Tunde Johnson (Steven Silver) is a high school student of Nigerian heritage. He lives with his well-to-do parents Yomi (Tembi Locke) and Ade (Sammi Rotibi), in the smart end of Los Angeles. They are part of the right on, sophisticated middle class that inhabit Lalaland. Tunde even goes to therapy once a week.
Tunde, however, dreams that he is on his way to a friend’s birthday party but is pulled over by the (white) police and is shot. He dreams that he is inoffensively walking down a suburban street and is suddenly tackled to the ground by the police. He dreams that he is standing outside a supermarket and is wrestled to the ground and choked by the police. After each of these dreams a solemn voice announces his death and the dates of his short life. This happens several times in the film and with it brings a recapitulation of events up until his death.
This includes Tunde going up to an open balcony space at his high school where his friends socialise. Among these friends is Soren (Spencer Neville) to whom he is making love in an out of the way old warehouse. Another person who has her eyes on Soren is Marley Myers (Nicola Peltz), who is having vigorous sex with Soren in the same warehouse. This causes Tunde anguish as he loves Soren. So, Tunde is conflicted in his gayness, which his boyfriend Soren is not prepared openly to acknowledge for fear of the social consequences, and his blackness which can, in the U.S.A., be lethal.
Valid although these concerns are, this film does not sustain its focus. Tunde is by any standards a very privileged, young man. His parents are not old-fashioned Africans. Indeed, his mother starts talking about finding him a “nice boy” as soon as he comes out. If the police are so stupid to pull over a black person in a car in Tunde’s neighbourhood, they are as likely to find Spike Lee or Denzel Washington behind the wheel as a kid from the ghetto (class matters in America too).
Los Angeles is hardly lacking in gay people. True, Tunde is stuck at his high school, having to put up with the talent on offer. Soren may be gay, but he could also be bisexual. Either way, he is a sniveling little coward. He sits on a sofa opposite Tunde’s parents assuring them how much he loves his son and then he is next seen at a party beside Marley as they were a unit. Marley is also hopping mad with Soren. When Soren has an opportunity to tell his right-wing talk show host father that he is gay (with Tunde sitting beside Soren), all he could do is say how hurt he was that his father didn’t turn up at his last lacrosse game. Tunde needs to find a new partner. After high school he needs to go out into LA and find that man that really values him, whatever his identity.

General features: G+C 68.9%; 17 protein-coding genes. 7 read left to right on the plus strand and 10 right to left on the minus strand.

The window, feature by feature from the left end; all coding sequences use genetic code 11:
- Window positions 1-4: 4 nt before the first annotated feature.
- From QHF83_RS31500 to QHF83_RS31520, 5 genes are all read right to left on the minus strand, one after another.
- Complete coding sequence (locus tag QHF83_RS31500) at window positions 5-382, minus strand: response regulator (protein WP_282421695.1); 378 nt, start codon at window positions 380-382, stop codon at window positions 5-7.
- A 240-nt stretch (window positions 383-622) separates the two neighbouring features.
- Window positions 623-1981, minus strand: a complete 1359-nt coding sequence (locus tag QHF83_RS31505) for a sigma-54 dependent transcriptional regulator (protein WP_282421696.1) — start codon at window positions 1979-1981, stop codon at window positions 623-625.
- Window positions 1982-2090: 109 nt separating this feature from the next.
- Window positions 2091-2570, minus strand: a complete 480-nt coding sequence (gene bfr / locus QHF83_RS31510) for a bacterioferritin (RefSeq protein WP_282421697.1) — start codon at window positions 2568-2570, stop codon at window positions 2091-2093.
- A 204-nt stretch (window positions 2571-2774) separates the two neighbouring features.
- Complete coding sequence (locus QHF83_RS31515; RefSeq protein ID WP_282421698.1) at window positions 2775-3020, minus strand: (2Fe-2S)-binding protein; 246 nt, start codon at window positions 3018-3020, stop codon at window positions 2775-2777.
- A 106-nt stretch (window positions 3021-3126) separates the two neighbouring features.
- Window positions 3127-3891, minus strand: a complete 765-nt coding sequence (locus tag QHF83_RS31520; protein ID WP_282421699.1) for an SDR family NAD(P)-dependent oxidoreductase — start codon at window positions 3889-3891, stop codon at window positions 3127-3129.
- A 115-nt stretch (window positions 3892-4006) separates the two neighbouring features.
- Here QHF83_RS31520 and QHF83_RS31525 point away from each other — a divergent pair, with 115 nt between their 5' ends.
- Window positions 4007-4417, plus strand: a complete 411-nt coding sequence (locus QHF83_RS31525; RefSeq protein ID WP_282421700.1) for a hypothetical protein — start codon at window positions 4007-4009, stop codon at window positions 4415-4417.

Indeed, the most effective moment in the movie on race is when Marley tells Tunde that Soren may be having sex with him, but he wouldn’t really want to be to be seen with the likes of Tunde when it comes to anything more important than sex. For social reasons, Soren needs a white girl like Marley. This is racism on stilts. Tunde has to realise that, however, privileged he is, he is only OK for sex. This where this movie makes a very valid point about the blank wall of racism that many black people have to contend with everywhere. This is more effective than continuous reenactments of black people being shot by white cops (which eventually become tedious).
The Obituary of Tunde Johnson premieres at this year’s virtual edition of BFI Flare: